Singapore port must stay shipshape as year-round Arctic shortcut looms

Tromso, Norway, is the site of Arctic Frontiers, an international conference that brings over 3,000 delegates together to discuss pertinent Arctic issues.
Tromso, Norway, is the site of Arctic Frontiers, an international conference that brings over 3,000 delegates together to discuss pertinent Arctic issues.ST PHOTO: MARK CHEONG

The year-round opening of the Northern Sea Route in the Arctic is only a matter of time, and Singapore has to race to be cheaper, faster and better than it already is - to safeguard its status as a shipping hub.

This was Minister of State for Foreign Affairs Sam Tan's sentiment regarding the commercial viability of the new passageway, which will provide an alternative route for ships sailing from Europe to ports in South Korea, Japan and China.

The route is expected to cut down travelling time by 30 per cent, compared with the conventional Suez Canal-Malacca Strait route.

Currently, the Northern Sea Route is open only for a few months during the northern hemisphere summer, but a decrease in sea ice cover in the Arctic due to rising temperatures might make it a viable option in the winter in future as well.

The opening of a year-round Arctic shortcut will inevitably reduce the number of ships that pass through Singapore's port - currently more than 130,000 a year.

Mr Tan said that in the initial period, the route would likely be used for transporting oil and gas and other energy sources for countries such as Russia, China and Japan.

While it would be difficult to predict the developments that might take place over the next two decades, he added, there is a need to take action now.

"We cannot wait till things become clearer before we start doing something. That will be too late."

To guard Singapore's commercial interests and economic growth in the light of such developments, the city-state must strive to be the maritime hub for the South-east Asian region, said Mr Tan.


He cited the Tuas mega port, which will employ artificial intelligence and automation to increase efficiency on completion in 2040 - as one of Singapore's strategies to remain competitive in South-east Asia. Ships from countries such as Australia and certain coastal provinces in China are also still likely to use Singapore's port, he added.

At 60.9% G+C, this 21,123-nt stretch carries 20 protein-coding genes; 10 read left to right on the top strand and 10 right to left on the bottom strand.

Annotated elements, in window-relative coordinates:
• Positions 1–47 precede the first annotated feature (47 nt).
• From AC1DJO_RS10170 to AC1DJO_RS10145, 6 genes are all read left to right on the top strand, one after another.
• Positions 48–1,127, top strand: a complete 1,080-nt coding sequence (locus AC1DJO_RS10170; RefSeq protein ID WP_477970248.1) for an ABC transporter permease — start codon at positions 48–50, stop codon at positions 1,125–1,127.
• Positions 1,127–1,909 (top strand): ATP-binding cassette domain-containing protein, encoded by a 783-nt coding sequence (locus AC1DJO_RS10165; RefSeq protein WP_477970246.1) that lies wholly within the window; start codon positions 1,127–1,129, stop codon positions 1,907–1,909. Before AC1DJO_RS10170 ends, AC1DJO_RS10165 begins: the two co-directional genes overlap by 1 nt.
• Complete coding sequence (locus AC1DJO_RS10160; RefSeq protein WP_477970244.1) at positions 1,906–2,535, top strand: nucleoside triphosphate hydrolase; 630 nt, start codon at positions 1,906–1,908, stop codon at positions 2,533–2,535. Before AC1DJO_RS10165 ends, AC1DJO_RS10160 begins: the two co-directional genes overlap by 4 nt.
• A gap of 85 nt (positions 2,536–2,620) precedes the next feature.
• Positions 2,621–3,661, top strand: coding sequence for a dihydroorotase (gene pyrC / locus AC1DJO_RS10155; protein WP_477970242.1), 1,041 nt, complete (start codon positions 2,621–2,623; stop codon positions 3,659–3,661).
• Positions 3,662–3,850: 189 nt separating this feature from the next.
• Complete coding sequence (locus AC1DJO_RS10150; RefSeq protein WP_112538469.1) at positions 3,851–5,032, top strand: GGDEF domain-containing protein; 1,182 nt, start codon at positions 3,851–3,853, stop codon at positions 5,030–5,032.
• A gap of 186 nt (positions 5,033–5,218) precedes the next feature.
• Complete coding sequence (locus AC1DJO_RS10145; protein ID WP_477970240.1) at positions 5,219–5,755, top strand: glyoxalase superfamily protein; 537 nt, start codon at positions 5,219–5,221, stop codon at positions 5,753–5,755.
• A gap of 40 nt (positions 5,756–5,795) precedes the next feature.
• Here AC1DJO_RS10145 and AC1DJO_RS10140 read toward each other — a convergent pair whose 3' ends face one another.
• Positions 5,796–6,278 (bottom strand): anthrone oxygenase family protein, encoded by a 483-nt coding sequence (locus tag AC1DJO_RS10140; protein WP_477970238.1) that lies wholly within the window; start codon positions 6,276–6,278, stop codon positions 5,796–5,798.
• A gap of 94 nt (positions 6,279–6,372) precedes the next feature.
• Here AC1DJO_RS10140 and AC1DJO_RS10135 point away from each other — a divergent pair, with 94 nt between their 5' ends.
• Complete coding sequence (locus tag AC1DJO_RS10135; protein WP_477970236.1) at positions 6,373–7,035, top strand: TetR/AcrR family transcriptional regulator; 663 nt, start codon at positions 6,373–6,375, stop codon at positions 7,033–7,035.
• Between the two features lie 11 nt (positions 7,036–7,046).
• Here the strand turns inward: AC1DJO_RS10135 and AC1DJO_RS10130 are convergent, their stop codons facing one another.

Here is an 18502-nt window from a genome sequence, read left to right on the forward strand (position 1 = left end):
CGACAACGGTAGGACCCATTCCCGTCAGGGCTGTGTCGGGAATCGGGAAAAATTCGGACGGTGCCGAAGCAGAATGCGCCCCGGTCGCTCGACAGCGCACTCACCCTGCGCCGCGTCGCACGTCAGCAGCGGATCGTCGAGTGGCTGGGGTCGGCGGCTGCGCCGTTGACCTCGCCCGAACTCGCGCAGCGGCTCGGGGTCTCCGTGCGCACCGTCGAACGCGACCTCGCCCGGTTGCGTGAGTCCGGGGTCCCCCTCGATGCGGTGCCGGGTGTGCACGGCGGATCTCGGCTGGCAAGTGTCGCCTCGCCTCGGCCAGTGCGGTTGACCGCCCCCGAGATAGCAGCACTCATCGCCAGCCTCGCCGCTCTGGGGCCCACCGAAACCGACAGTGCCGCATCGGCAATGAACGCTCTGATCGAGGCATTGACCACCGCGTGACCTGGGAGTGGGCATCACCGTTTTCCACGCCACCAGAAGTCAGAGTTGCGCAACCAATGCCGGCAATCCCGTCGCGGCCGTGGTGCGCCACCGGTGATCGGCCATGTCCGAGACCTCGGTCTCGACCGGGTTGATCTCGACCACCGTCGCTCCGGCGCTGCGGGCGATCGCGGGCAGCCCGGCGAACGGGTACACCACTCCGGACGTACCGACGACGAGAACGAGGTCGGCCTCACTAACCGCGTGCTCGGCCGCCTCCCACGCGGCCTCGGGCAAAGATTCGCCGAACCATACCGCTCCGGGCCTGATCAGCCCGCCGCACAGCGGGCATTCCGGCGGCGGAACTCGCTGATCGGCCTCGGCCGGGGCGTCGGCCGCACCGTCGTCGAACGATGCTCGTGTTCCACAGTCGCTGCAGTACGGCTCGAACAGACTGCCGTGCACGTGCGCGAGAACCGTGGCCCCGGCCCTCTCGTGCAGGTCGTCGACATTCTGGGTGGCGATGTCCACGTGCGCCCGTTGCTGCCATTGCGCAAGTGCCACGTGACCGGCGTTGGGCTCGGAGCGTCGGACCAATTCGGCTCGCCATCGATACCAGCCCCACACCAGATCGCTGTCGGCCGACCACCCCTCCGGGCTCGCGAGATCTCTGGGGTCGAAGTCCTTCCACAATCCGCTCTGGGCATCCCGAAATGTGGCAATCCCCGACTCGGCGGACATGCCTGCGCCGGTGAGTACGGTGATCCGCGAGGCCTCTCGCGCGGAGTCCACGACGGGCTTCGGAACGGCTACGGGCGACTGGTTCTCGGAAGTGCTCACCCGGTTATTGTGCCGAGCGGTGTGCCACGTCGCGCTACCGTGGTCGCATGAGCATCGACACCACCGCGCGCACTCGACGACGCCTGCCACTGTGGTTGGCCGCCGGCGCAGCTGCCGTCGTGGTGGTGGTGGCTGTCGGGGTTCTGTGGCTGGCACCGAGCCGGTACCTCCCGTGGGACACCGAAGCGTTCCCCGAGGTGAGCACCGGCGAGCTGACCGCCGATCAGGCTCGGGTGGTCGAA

Challenges aside, the Northern Sea Route could also present Singapore with opportunities.

Mr Tan pointed out that firms here could be involved in infrastructural projects relating to the opening of the passageway, such as building icebreakers and equipment needed for the extraction of oil and gas in the Arctic region.

Sembcorp Marine, for instance, is currently constructing a 295m-long oil production and storage vessel bound for the Barents Sea. The Johan Castberg is slated to be completed in a few months' time.

Mr Tan is also confident that Singapore will be able to lend its expertise when new ports are developed along the Northern Sea Route.

"We are reputed to be one of the best port developers and port managers in the world. We have strong credentials and expertise in port management, building and construction," Mr Tan said.

"I see a lot of opportunities up north that will help us to open up new economic frontiers for our companies."

A version of this article appeared in the print edition of The Straits Times on January 30, 2020, with the headline 'S'pore port must stay shipshape as year-round Arctic shortcut looms'. Subscribe